The Bunnell Street Arts Center hosted on Saturday a one-night live performance, “MOMologues,” featuring excerpts from the newly released local book “The Momologue Collective: An Anthology of Self-Identifying Mothers.”
The “Momologue” anthology, which was curated by multidisciplinary artist Brianna Allen and edited by Mercedes O’Leary, collected short-stories submitted anonymously by local writers dealing the trials, tribulations and joys and love of motherhood. Topics ranged from losing dried bellybuttons in the laundry to watching a beloved teenager recover from a suicide attempt.
Allen started the project when she learned she was pregnant with her second child a little sooner than planned.
“I knew I really needed a supportive community and didn’t know how women really had more than one child,” she said. “I solicited anonymous stories online and my friends sent me these stories, some of them were really, some surprising. They were all really vulnerable. There was a lot of engagement.”
Once she collected 150 stories she found some financial support to publish the book. In 2020, Allen, O’Leary and Norton put together some short video monologues and shared them online “but the ultimate dream and goal was to do this, live, and we hope to do it again next year.”
Bunnell Street Arts Center offered the performance space to the collaboration for their December performance.
For Saturday’s live performance, Allen and O’Leary worked with Pier One Theatre Director Jennifer Norton and Claudia Haines with Kachemak Bay Family Planning Clinic to adapt and connect the monologues in the performance script to highlight reoccurring themes.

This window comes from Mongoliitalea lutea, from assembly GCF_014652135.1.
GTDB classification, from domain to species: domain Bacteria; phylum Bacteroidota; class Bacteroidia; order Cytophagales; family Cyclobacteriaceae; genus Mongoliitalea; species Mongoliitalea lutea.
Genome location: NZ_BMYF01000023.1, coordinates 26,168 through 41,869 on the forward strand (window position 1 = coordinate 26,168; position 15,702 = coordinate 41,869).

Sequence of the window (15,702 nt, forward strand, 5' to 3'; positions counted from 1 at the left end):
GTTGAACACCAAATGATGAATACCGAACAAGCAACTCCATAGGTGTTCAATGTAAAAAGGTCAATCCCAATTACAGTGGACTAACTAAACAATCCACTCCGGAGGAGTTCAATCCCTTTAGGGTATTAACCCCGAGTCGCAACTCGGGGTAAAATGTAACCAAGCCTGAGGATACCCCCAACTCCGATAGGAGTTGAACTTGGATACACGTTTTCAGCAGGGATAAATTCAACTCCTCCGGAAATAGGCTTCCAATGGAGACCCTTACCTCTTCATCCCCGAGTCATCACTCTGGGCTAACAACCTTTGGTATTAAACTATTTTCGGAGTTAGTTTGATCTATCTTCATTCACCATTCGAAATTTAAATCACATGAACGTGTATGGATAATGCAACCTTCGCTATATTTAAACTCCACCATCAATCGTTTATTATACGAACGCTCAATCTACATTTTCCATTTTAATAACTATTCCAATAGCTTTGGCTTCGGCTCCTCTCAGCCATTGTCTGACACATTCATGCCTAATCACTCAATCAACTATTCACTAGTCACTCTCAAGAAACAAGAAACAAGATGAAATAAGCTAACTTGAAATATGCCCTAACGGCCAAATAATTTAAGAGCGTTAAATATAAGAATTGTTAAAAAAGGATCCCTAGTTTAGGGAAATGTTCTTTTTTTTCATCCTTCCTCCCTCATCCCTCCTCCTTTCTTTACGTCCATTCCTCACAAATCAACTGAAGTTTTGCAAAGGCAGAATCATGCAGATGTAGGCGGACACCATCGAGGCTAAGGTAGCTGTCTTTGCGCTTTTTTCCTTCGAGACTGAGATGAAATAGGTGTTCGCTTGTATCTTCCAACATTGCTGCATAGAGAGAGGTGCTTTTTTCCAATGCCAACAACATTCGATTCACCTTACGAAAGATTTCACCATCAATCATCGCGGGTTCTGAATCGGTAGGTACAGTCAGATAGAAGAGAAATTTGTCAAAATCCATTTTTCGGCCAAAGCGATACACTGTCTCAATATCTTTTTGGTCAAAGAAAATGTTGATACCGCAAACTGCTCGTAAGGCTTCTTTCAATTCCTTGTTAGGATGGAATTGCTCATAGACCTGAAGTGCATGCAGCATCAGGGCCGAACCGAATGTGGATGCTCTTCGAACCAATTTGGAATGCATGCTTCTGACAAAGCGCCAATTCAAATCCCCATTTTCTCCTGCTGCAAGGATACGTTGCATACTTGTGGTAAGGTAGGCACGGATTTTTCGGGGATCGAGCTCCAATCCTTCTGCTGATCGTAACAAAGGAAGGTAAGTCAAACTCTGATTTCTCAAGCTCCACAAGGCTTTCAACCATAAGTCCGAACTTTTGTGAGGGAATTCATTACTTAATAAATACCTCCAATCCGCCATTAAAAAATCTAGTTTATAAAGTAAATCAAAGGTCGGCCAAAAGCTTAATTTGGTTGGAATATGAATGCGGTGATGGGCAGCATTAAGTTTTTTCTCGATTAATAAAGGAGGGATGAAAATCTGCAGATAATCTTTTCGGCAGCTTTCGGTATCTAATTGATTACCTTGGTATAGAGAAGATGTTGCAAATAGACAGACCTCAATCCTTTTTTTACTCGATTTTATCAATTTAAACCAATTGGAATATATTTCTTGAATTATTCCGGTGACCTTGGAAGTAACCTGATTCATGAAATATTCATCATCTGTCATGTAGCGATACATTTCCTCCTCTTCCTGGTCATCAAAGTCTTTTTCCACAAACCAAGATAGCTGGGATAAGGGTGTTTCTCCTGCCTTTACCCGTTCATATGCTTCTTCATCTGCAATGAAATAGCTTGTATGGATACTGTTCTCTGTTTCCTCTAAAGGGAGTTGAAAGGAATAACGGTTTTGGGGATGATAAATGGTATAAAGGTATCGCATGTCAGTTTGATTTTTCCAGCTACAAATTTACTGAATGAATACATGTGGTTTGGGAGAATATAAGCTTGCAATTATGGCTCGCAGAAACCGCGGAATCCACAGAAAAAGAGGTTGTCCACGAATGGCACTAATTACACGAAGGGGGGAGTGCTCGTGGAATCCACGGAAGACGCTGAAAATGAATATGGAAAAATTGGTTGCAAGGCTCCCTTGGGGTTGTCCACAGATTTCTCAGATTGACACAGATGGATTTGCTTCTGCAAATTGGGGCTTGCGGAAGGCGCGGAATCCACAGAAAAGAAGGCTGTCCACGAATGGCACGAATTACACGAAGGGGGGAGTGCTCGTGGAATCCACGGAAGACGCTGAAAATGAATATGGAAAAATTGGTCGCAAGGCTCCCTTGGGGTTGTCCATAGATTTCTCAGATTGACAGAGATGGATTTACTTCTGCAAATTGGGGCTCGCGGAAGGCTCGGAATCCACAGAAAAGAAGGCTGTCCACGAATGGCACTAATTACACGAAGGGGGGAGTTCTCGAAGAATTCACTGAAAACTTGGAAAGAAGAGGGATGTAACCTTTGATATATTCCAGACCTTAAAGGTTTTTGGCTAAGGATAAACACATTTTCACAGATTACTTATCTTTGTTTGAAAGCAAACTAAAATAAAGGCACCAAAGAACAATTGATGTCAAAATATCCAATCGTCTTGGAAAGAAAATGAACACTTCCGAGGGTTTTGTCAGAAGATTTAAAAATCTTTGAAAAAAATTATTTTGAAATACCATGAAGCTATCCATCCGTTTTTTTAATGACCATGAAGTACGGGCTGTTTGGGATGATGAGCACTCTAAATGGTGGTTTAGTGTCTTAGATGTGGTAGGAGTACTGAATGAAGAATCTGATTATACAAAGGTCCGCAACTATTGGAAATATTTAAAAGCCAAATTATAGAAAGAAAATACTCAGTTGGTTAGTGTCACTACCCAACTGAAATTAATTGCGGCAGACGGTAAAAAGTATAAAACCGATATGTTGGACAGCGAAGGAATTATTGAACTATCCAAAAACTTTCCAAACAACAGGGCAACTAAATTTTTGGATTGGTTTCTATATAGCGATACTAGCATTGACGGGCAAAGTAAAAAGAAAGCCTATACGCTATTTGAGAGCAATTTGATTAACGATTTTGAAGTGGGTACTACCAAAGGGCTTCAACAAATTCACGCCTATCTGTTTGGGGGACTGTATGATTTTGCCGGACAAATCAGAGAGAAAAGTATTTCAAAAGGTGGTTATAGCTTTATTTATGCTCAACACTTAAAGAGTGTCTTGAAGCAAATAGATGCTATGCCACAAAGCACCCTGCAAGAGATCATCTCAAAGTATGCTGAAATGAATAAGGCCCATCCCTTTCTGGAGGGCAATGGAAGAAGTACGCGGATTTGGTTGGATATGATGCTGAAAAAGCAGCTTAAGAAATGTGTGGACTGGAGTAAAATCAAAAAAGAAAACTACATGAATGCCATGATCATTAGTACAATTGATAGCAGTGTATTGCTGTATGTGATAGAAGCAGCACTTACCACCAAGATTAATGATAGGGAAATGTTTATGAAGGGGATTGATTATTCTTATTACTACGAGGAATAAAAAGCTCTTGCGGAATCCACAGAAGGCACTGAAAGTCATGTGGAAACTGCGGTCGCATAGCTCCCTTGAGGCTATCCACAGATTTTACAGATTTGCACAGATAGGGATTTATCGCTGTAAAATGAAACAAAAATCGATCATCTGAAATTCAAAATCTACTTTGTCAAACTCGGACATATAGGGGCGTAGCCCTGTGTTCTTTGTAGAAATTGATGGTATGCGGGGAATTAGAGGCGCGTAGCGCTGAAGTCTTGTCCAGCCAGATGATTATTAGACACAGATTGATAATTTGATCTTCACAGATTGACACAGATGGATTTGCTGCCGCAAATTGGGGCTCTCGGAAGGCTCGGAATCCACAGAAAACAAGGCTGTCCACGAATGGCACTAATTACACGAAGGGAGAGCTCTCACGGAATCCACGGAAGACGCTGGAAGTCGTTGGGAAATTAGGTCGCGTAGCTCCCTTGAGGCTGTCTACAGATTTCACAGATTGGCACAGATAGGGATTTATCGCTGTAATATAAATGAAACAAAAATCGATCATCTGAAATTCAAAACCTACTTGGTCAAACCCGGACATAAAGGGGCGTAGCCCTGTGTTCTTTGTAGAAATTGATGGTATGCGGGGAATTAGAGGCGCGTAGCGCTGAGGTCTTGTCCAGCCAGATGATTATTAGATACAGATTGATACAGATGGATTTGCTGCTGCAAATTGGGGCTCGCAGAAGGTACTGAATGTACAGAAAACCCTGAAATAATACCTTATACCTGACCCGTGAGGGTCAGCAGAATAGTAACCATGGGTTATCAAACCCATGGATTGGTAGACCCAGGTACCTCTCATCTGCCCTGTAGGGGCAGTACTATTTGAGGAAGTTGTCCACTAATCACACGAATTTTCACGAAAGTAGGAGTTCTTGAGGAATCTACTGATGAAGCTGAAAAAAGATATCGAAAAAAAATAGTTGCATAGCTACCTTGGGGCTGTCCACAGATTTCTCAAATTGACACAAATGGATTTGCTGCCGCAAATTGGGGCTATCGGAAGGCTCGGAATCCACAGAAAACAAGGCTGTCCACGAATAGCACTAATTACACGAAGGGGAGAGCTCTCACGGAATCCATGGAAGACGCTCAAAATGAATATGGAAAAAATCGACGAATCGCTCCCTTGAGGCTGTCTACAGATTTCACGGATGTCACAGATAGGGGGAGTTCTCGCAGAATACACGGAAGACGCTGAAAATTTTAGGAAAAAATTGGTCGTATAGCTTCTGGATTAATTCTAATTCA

“We wanted to create a little interplay between the performers so it wasn’t just a straight up series of monologues. And it’s still kind of an evolving process as we experiment with the live performance aspect,” Norton said.
Allen opened the performance with a strong introductory statement about some of the universal challenges and choices related to the process of shared communication in mothering.
“Vulnerability in storytelling inspires a deeper kind of listening, which can challenge the larger systems that don’t serve us anymore. Vulnerable storytelling is actually the only thing that inspires lasting change. It also takes safety and that is vital to this project. Here there is safety both in anonymity and in numbers,” she said.
Sarah L. Brewer, Jessica Golden, Katelyn Hawkins-Wythe, Jules Joy, Sarah Roberts, Jessica Williams and Sunrose Winslow presented the 21 emotional acts of the show to a largely silent 21+ audience. Titles for the pieces include headings such as: “Momm! You are beautiful!”; “Who will hold me?”; “Rage shows up sometimes”; “Neither of Us Felt Ready”; “Coffee Table Confessions”; and “Echoes of Motherhood.”
The audience reaction to the stories was diverse with many experiencing sensitive responses to the various stories. There were tears, laughter and a generally stoic response with most applause held until the conclusion of the show when the packed gallery stood in appreciation.
Post-performance, Claudia Haines with the Kachemak Bay Family Planning Clinic spoke to the audience about some transitions and regulations the United States has experienced over the past year.
“Here we are in Homer, Alaska, on this cold winter night and we’re sharing powerful, very intimate stories about the choices we make. To be mothers at all, when to have children, how to get pregnant and to give birth and how many children to bring into our families.”
She also drew the audience’s attention to the general United States federal family planning services, reproductive health and youth access availability.
Homer’s Momologue Collection (www.MomologueCollective.com) will continue to gather stories. People who are interested in sharing their experiences can find the space and directions via the website at the “Get Involved” link. The 2022 publications can be found at Bunnell Street Arts Center or online.